Drug Susceptibility Evaluation of an Influenza A(H7N9) Virus by Analyzing Recombinant Neuraminidase Proteins.J Infect Dis. 2017 09 15; 216(suppl_4):S566-S574.JI
Neuraminidase (NA) inhibitors are the recommended antiviral medications for influenza treatment. However, their therapeutic efficacy can be compromised by NA changes that emerge naturally and/or following antiviral treatment. Knowledge of which molecular changes confer drug resistance of influenza A(H7N9) viruses (group 2NA) remains sparse.
Fourteen amino acid substitutions were introduced into the NA of A/Shanghai/2/2013(H7N9). Recombinant N9 (recN9) proteins were expressed in a baculovirus system in insect cells and tested using the Centers for Disease Control and Prevention standardized NA inhibition (NI) assay with oseltamivir, zanamivir, peramivir, and laninamivir. The wild-type N9 crystal structure was determined in complex with oseltamivir, zanamivir, or sialic acid, and structural analysis was performed.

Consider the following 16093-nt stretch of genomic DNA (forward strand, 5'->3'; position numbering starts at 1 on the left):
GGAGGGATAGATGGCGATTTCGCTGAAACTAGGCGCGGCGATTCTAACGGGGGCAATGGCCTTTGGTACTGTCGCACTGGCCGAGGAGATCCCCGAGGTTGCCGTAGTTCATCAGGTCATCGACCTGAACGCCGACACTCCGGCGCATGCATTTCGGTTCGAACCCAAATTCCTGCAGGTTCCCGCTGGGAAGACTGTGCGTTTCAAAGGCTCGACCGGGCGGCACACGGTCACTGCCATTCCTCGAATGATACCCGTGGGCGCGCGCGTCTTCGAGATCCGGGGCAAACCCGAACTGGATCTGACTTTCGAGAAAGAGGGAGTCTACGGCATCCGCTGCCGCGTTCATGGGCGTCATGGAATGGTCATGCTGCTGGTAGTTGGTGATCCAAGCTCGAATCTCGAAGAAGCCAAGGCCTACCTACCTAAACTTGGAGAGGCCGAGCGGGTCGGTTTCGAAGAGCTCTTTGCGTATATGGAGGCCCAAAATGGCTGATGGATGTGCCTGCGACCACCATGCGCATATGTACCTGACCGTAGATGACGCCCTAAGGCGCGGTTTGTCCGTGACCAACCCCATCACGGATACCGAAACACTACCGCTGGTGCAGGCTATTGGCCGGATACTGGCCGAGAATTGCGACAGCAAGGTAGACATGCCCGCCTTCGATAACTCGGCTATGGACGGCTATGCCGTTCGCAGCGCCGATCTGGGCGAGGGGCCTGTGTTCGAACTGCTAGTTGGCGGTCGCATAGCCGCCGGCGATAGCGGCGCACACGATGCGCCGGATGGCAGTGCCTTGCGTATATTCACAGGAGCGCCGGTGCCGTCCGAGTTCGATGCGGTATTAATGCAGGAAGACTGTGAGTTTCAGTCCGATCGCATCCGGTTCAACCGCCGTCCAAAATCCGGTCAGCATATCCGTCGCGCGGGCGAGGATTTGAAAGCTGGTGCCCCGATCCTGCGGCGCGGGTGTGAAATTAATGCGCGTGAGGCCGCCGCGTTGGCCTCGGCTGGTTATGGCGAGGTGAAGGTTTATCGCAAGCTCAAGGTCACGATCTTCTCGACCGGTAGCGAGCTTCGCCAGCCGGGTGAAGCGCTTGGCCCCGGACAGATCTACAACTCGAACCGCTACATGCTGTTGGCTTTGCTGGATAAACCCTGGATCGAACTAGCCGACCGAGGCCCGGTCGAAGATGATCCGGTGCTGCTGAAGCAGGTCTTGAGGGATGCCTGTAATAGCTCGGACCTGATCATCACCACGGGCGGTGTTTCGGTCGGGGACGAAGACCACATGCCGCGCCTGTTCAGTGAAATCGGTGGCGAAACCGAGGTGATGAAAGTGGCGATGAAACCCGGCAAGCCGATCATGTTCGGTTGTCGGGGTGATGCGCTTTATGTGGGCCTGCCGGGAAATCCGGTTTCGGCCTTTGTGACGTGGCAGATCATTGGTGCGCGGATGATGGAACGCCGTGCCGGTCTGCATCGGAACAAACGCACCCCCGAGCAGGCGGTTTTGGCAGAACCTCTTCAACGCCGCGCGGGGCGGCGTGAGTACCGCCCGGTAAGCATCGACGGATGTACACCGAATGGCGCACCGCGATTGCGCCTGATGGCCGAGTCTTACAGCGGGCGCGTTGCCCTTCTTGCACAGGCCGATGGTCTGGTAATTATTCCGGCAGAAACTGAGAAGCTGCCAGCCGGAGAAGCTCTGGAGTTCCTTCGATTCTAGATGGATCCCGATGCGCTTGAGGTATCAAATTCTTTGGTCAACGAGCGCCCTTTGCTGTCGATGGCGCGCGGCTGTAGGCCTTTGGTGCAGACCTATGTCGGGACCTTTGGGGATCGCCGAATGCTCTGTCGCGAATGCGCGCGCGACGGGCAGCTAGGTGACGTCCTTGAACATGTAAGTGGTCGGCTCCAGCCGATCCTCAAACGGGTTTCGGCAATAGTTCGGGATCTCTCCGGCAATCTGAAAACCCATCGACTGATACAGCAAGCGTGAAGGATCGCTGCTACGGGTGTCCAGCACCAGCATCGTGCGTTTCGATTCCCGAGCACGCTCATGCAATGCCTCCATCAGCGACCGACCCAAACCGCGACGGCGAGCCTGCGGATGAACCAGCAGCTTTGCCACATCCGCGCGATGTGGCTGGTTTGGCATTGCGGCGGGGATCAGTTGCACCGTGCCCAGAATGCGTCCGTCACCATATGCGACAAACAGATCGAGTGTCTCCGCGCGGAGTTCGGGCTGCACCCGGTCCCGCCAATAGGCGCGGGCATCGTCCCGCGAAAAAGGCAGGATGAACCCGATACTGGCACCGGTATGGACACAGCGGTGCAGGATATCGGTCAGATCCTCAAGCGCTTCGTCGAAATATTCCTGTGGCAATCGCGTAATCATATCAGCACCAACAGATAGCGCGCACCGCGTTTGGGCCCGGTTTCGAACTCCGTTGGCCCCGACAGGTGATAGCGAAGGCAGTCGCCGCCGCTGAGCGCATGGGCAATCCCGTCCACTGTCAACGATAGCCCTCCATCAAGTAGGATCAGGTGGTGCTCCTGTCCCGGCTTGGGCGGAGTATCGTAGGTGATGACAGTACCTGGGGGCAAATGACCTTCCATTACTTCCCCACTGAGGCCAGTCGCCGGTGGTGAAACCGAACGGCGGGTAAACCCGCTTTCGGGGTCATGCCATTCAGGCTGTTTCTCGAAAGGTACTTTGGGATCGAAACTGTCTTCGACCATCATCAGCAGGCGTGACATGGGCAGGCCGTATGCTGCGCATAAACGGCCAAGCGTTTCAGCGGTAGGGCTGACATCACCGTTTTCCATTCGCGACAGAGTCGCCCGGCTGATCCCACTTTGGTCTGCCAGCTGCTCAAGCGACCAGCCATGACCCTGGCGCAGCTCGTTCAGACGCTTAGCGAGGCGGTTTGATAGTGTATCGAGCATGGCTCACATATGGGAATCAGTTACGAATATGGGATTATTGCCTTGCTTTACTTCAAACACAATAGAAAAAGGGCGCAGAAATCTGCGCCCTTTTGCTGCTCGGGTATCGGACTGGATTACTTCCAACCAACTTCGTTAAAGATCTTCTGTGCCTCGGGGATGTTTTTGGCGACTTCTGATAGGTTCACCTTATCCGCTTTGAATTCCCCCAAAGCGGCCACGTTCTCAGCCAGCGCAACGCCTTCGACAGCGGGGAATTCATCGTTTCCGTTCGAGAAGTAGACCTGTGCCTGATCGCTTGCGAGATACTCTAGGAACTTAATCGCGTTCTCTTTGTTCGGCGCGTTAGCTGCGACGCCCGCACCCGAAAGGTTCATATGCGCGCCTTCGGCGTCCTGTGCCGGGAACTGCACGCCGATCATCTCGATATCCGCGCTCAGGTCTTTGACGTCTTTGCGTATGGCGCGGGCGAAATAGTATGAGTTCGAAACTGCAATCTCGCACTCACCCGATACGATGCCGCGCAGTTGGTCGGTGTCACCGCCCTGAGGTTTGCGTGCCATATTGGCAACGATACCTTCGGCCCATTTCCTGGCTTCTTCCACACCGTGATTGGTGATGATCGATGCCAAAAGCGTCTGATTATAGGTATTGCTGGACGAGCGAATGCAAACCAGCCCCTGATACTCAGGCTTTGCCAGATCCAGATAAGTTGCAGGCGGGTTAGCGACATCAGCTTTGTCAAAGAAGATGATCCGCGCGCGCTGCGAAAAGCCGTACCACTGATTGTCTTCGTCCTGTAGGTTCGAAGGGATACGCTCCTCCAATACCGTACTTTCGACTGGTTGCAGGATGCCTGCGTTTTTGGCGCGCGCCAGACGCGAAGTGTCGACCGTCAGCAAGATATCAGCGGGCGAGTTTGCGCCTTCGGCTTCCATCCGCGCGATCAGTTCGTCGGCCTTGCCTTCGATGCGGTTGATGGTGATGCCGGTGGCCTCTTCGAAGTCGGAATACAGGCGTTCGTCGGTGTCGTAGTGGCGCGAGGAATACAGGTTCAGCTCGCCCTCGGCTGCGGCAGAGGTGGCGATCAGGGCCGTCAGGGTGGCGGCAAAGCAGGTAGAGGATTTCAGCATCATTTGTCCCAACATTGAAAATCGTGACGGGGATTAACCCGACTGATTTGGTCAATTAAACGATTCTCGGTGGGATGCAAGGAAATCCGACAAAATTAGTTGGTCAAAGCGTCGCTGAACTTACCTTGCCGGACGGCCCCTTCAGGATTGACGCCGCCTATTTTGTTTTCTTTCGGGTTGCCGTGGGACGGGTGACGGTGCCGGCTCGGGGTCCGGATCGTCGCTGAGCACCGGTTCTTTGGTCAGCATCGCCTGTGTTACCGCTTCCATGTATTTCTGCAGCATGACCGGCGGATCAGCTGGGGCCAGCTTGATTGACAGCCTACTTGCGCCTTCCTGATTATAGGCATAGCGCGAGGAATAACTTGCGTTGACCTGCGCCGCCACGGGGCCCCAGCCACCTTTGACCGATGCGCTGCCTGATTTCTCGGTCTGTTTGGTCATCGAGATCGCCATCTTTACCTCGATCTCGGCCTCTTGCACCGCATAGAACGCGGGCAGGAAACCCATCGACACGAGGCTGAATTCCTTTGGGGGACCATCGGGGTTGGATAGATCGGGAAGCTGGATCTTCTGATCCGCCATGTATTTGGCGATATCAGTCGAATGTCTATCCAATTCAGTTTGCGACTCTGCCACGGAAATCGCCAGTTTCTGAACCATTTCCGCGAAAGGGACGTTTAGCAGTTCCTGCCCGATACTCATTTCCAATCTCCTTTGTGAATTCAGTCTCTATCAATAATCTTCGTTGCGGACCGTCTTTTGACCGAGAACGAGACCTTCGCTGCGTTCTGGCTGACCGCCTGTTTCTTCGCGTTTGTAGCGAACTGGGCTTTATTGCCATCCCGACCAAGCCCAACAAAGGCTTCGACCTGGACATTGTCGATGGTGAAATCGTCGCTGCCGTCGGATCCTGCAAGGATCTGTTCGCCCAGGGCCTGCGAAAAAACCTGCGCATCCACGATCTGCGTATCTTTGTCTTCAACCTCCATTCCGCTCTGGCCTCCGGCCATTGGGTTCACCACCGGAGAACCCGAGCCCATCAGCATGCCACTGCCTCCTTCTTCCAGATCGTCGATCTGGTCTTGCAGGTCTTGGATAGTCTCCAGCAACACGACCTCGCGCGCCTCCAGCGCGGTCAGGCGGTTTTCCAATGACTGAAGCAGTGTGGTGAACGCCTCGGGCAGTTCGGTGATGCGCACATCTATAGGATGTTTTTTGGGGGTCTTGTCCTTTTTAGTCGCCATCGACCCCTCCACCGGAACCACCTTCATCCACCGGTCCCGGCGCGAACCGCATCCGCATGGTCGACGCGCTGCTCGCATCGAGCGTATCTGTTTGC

All substitutions conferred either reduced or highly reduced inhibition by at least 1 NA inhibitor; half of them caused reduced inhibition or highly reduced inhibition by all NA inhibitors. R292K conferred the highest increase in oseltamivir half-maximal inhibitory concentration (IC50), and E119D conferred the highest zanamivir IC50. Unlike N2 (another group 2NA), H274Y conferred highly reduced inhibition by oseltamivir. Additionally, R152K, a naturally occurring variation at the NA catalytic residue of A(H7N9) viruses, conferred reduced inhibition by laninamivir.
The recNA method is a valuable tool for assessing the effect of NA changes on drug susceptibility of emerging influenza viruses.